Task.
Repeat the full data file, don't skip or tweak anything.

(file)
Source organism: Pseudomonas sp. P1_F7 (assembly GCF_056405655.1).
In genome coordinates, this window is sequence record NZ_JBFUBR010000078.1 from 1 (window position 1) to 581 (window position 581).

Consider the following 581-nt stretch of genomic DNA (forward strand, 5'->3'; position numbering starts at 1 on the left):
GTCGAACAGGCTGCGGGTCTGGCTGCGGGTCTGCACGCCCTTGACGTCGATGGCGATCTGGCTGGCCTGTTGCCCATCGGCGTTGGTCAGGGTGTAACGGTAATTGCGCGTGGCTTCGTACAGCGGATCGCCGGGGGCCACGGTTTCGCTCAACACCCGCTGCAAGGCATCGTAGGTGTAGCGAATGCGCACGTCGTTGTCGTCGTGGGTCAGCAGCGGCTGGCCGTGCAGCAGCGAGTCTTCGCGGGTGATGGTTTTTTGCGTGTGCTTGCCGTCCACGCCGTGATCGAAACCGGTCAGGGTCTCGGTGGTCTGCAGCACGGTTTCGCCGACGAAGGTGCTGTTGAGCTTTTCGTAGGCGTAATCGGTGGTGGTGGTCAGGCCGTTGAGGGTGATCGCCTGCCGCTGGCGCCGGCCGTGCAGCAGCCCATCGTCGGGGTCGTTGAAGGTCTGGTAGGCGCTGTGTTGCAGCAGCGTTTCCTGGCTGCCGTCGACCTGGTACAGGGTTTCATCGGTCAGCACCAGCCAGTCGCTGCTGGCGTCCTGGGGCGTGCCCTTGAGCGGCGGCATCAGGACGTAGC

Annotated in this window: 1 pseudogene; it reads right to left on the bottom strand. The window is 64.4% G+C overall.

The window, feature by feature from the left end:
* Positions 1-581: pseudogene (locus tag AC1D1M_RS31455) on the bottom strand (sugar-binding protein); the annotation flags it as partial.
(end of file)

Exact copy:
Source organism: Pseudomonas sp. P1_F7 (assembly GCF_056405655.1).
In genome coordinates, this window is sequence record NZ_JBFUBR010000078.1 from 1 (window position 1) to 581 (window position 581).

Consider the following 581-nt stretch of genomic DNA (forward strand, 5'->3'; position numbering starts at 1 on the left):
GTCGAACAGGCTGCGGGTCTGGCTGCGGGTCTGCACGCCCTTGACGTCGATGGCGATCTGGCTGGCCTGTTGCCCATCGGCGTTGGTCAGGGTGTAACGGTAATTGCGCGTGGCTTCGTACAGCGGATCGCCGGGGGCCACGGTTTCGCTCAACACCCGCTGCAAGGCATCGTAGGTGTAGCGAATGCGCACGTCGTTGTCGTCGTGGGTCAGCAGCGGCTGGCCGTGCAGCAGCGAGTCTTCGCGGGTGATGGTTTTTTGCGTGTGCTTGCCGTCCACGCCGTGATCGAAACCGGTCAGGGTCTCGGTGGTCTGCAGCACGGTTTCGCCGACGAAGGTGCTGTTGAGCTTTTCGTAGGCGTAATCGGTGGTGGTGGTCAGGCCGTTGAGGGTGATCGCCTGCCGCTGGCGCCGGCCGTGCAGCAGCCCATCGTCGGGGTCGTTGAAGGTCTGGTAGGCGCTGTGTTGCAGCAGCGTTTCCTGGCTGCCGTCGACCTGGTACAGGGTTTCATCGGTCAGCACCAGCCAGTCGCTGCTGGCGTCCTGGGGCGTGCCCTTGAGCGGCGGCATCAGGACGTAGC

Annotated in this window: 1 pseudogene; it reads right to left on the bottom strand. The window is 64.4% G+C overall.

The window, feature by feature from the left end:
* Positions 1-581: pseudogene (locus tag AC1D1M_RS31455) on the bottom strand (sugar-binding protein); the annotation flags it as partial.